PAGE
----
“The land rights struggle and the Aboriginal art movement share the same roots,” said Desart’s Executive Officer Philip Watkins. “Aboriginal art, as an expression of identity and culture derived from country, is one of the social, cultural and economic success stories to have emerged on Aboriginal land in the last four decades.”
“What better way to celebrate this year’s big land rights anniversaries than to honour the visual artists who best express the history, contemporary relevance and the possibilities land rights offer to coming generations?” said CLC director David Ross. Mr Ross said art and land rights have both empowered Aboriginal people. “Central Australian artists and their families have used art works as evidence in numerous land claims,” he said. “Artists have played a major role in the fight for land rights and continue to do so.”
A panel of Aboriginal art industry luminaries will chose the winning art work, to be announced at a the launch of the Our Land – Our Life – Our Future Exhibition at Alice Springs’ Tangentyere Artists Gallery. The exhibition will be open from the 7 September until the 28 October 2016.
“I am so pleased that judges of the calibre of curator Hetti Perkins, the daughter of the CLC’s first chair Charlie Perkins, have agreed to be involved,” Mr Ross said.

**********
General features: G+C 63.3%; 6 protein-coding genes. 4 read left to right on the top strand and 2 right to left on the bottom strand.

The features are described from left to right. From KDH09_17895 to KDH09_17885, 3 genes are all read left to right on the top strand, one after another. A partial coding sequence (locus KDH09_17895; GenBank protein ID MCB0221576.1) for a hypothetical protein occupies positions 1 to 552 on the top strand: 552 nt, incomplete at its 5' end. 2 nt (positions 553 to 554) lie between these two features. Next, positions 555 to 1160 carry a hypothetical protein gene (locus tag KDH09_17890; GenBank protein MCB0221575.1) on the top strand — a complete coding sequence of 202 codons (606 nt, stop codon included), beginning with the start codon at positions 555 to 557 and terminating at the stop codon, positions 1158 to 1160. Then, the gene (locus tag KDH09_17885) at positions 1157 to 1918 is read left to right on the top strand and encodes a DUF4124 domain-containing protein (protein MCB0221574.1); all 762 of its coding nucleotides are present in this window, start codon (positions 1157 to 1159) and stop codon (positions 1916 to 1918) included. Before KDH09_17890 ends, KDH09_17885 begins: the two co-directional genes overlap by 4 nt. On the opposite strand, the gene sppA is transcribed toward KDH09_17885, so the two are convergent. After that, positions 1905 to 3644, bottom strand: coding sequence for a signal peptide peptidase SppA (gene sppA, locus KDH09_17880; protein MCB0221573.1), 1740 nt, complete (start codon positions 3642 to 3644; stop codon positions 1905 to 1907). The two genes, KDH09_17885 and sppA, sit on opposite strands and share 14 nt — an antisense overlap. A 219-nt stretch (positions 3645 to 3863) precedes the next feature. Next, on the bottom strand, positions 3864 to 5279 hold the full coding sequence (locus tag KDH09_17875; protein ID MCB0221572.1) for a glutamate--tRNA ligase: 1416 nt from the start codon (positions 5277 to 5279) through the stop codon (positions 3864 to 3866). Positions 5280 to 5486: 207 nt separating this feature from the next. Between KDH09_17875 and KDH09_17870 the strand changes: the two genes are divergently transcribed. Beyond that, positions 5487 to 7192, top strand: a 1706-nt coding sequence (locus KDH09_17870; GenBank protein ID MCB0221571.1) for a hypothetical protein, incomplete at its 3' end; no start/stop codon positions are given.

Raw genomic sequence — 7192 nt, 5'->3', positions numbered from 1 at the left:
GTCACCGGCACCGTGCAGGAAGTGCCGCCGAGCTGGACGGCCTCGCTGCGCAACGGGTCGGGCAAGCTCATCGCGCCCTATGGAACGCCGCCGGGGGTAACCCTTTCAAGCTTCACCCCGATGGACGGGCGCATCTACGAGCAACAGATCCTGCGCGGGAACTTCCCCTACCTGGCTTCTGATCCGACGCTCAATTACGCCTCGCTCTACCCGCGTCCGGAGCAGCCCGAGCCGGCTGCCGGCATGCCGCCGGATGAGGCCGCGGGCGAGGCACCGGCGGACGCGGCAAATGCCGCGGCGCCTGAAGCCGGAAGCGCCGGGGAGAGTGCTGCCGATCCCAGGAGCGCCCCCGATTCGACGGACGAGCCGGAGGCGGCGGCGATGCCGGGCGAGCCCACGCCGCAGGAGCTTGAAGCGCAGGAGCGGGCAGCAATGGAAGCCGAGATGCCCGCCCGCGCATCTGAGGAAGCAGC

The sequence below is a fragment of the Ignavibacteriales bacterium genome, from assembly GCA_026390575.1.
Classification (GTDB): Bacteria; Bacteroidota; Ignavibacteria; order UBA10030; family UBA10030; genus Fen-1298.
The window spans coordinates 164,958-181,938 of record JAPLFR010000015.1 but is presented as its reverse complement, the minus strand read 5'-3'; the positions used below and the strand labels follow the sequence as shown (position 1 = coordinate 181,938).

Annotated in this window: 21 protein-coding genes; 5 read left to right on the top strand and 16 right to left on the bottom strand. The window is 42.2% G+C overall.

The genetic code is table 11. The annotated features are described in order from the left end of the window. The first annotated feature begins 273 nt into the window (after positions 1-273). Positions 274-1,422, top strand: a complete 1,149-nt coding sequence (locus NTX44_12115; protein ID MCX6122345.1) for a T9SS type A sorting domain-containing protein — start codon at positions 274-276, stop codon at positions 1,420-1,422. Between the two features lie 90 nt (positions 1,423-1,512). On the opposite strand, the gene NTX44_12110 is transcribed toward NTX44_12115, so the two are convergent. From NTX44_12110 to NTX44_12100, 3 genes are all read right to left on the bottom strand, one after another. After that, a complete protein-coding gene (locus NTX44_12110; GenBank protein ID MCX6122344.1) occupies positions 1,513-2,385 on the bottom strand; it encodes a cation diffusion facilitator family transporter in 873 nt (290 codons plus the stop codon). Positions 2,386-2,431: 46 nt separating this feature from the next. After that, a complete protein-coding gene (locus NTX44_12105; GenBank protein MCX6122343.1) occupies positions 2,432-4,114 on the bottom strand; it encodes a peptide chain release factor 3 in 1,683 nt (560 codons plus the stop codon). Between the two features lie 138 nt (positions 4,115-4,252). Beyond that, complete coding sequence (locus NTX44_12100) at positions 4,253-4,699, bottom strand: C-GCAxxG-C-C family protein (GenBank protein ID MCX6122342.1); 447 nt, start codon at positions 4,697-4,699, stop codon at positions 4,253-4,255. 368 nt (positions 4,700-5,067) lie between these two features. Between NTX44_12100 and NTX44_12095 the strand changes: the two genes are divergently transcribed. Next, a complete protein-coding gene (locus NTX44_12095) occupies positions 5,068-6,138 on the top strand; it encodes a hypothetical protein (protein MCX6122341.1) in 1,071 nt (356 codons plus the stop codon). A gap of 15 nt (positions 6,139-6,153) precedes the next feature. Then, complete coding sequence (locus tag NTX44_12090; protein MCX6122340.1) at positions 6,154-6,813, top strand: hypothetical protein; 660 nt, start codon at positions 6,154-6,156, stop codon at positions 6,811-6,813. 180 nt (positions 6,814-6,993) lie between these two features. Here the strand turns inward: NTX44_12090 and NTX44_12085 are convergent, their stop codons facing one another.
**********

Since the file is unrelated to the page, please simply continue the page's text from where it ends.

Aboriginal artists and art centres in the CLC region are eligible to enter works on any medium and are encouraged to produce collaborative works.
Desart member centres and individual Aboriginal artists close to the CLC region with strong links to Aboriginal land in that region will also be eligible.
A $2,000 Delegates’ Choice Award will also be up for grabs. It will be chosen by CLC members at their council meeting at Kalkaringi, leading into the town’s Freedom Day Festival weekend on 20-21 August. The council meeting and the festival will celebrate 50 years since Vincent Lingiari led Aboriginal station workers and their families off Wave Hill Station in 1966, in a protest against poor wages and conditions. The Wave Hill Walk Off is one of the key events that led to the passage of ALRA by the Australian Parliament in 1976.
Mr Watkins said the Vincent Lingiari Art Award winner will be invited to talk about their work at this year’s Desert Mob Symposium. He said the exhibition at Tangentyere Artists Gallery will provide opportunity for Aboriginal art workers to participate in the presentation of the exhibition and grow their practical experience and knowledge in all aspects of curatorial practice.